When you first start out as an independent contractor, money can be tight. Money-saving strategies are key to maximizing your success when you’re in it for the long haul, but even as an established and successful freelancer, staying frugal helps you run a solid business. You should prioritize finding ways to save your hard-earned dollars every step of the way.
From budgeting and necessary, beneficial business expenses to running your own marketing and steering the ship, there are a lot of moving pieces, and knowing where to begin or how to form an effective strategy that’s right for you can prove difficult. Here are four money-saving strategies I’ve employed since striking out as a freelancer — they may help you lay a great foundation for your own business, too.
1. Keep Meticulous Records of Income and Spending
One of the easiest ways to become aware of how you’re spending money as a business is to keep meticulous records, and I mean really meticulous. Don’t discount that two-dollar coffee with a potential client the other day (and then please tell me where I can find coffee that cheap). Everything adds up, and you’ll gain a clear picture of where each and every dollar goes. You may be surprised to find out how much you spend on all the little things.
Don’t wait until the end of the year to catch up on your accounting. Making a bit of time each week will save you a lot of time chasing down receipts and trying to remember what specific expenses your credit card statement refers to.
2. Be Aware of Additional Charges and Fees
Sometimes, even receiving money from a client can cost you, particularly if you use a service like PayPal to move money. Watch out for additional charges tacked onto transactions, depending on where the money is coming from and in what currency. If you receive money in a currency other than that of the country you live in, you’ll pay an arm and a leg to convert it to your own currency when you move the money from PayPal to your own bank account.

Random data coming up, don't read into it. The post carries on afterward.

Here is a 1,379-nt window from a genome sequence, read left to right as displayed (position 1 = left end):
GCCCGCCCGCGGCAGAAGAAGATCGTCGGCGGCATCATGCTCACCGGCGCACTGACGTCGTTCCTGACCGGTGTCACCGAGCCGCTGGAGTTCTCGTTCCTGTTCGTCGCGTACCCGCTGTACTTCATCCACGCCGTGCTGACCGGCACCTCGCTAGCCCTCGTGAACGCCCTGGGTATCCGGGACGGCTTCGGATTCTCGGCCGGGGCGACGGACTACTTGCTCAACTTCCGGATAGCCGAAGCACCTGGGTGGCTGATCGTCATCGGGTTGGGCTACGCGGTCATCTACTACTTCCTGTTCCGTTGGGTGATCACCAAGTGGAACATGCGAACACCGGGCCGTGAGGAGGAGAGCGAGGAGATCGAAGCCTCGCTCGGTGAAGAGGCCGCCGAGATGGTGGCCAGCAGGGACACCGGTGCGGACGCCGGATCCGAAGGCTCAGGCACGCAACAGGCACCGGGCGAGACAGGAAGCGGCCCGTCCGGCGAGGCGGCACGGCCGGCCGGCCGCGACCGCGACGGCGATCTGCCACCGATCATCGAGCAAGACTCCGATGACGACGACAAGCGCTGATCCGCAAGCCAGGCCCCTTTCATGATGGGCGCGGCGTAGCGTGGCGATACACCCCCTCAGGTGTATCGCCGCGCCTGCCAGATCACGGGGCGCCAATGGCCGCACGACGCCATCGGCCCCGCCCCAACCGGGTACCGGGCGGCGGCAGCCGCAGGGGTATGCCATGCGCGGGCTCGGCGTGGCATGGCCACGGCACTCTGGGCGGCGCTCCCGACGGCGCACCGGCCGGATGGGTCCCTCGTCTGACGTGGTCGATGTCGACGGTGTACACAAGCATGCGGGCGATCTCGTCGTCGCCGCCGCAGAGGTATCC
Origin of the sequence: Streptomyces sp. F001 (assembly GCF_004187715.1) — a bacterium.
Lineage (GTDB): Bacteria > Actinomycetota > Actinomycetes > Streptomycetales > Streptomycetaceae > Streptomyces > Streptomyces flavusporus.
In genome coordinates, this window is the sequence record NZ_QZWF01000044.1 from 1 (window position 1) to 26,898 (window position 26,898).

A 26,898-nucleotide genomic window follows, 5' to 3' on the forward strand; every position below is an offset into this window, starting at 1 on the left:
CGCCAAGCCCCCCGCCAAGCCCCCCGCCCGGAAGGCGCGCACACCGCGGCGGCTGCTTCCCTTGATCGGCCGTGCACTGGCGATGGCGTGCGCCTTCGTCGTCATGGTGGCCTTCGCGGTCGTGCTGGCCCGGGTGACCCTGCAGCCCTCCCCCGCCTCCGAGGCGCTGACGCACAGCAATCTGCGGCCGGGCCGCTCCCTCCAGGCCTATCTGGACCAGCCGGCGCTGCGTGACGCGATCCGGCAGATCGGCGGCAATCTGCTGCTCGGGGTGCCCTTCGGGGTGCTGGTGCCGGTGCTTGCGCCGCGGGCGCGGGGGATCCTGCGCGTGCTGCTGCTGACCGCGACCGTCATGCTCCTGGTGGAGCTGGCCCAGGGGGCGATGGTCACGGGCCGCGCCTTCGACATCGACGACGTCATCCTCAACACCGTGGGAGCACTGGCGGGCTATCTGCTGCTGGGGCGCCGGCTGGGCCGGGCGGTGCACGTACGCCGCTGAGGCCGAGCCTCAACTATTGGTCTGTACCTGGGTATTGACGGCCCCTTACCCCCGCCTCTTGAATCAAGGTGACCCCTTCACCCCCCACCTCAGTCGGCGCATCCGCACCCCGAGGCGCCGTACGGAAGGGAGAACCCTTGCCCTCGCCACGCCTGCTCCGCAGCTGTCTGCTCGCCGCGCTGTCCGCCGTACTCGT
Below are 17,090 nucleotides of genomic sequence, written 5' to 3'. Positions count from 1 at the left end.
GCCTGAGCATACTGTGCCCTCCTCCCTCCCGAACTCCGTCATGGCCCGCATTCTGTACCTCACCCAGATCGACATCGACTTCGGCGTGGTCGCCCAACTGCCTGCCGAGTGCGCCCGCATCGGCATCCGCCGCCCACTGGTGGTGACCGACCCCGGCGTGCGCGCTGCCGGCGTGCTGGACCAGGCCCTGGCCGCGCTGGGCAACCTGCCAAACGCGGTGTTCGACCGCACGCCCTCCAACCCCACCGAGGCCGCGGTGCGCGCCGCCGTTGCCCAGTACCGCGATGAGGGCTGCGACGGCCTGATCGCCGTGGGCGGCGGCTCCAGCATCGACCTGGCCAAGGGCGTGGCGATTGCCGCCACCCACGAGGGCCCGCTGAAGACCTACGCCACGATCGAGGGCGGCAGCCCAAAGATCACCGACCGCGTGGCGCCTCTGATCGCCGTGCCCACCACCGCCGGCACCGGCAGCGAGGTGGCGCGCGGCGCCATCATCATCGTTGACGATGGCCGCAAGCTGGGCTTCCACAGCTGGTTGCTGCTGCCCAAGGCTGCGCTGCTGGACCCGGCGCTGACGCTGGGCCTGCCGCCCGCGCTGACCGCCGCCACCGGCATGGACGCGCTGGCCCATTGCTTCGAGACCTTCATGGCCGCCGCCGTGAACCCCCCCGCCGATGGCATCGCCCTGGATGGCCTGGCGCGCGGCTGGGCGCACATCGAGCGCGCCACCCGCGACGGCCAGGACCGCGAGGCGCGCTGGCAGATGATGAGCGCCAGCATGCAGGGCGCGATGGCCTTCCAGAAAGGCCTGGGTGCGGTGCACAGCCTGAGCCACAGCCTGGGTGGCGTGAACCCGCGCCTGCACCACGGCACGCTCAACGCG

To avoid losing more of your paycheck than you ought to, include transaction fees and currency exchange charges in your invoices. In addition to listing the cost of the work and the associated tax charges, I include a line for the PayPal fee, which I add to the total amount to be paid. This way, my client is covering the fee, not me.
3. Expense Your Expenses
As a freelancer, you can claim a certain percentage of your expenses against your income if you’re a sole proprietor. This includes a portion of rent, if you work from home; a portion of your phone bill; internet; big ticket items related to your work, like a laptop; and even some meals and entertainment. Remember that two-dollar coffee you had with a potential client? That’s a business expense, so again: Don’t discount it.
When you first start out, everything you can claim as a business expense makes a considerable difference to your bottom line.
4. Take Advantage of Your Flexibility
When you work as your own boss, you’re the one making all the decisions about how your business will function. Perhaps you only need to rent a desk in a coworking space rather than an entire office, or perhaps you only need a quiet meeting room on occasion for when clients are in town. Because more people are becoming independent contractors and working remotely, the options for finding a work space that meets your needs on a small, variable budget are becoming more plentiful and diverse. Coworking spaces are also a great place to meet like-minded indys, network and collaborate on new projects to propel you forward in your new freelance career.
Being frugal is key to successfully launching as an independent contractor. By keeping these money-saving strategies in mind, you can maximize the potential of a successful long-term career as an indy.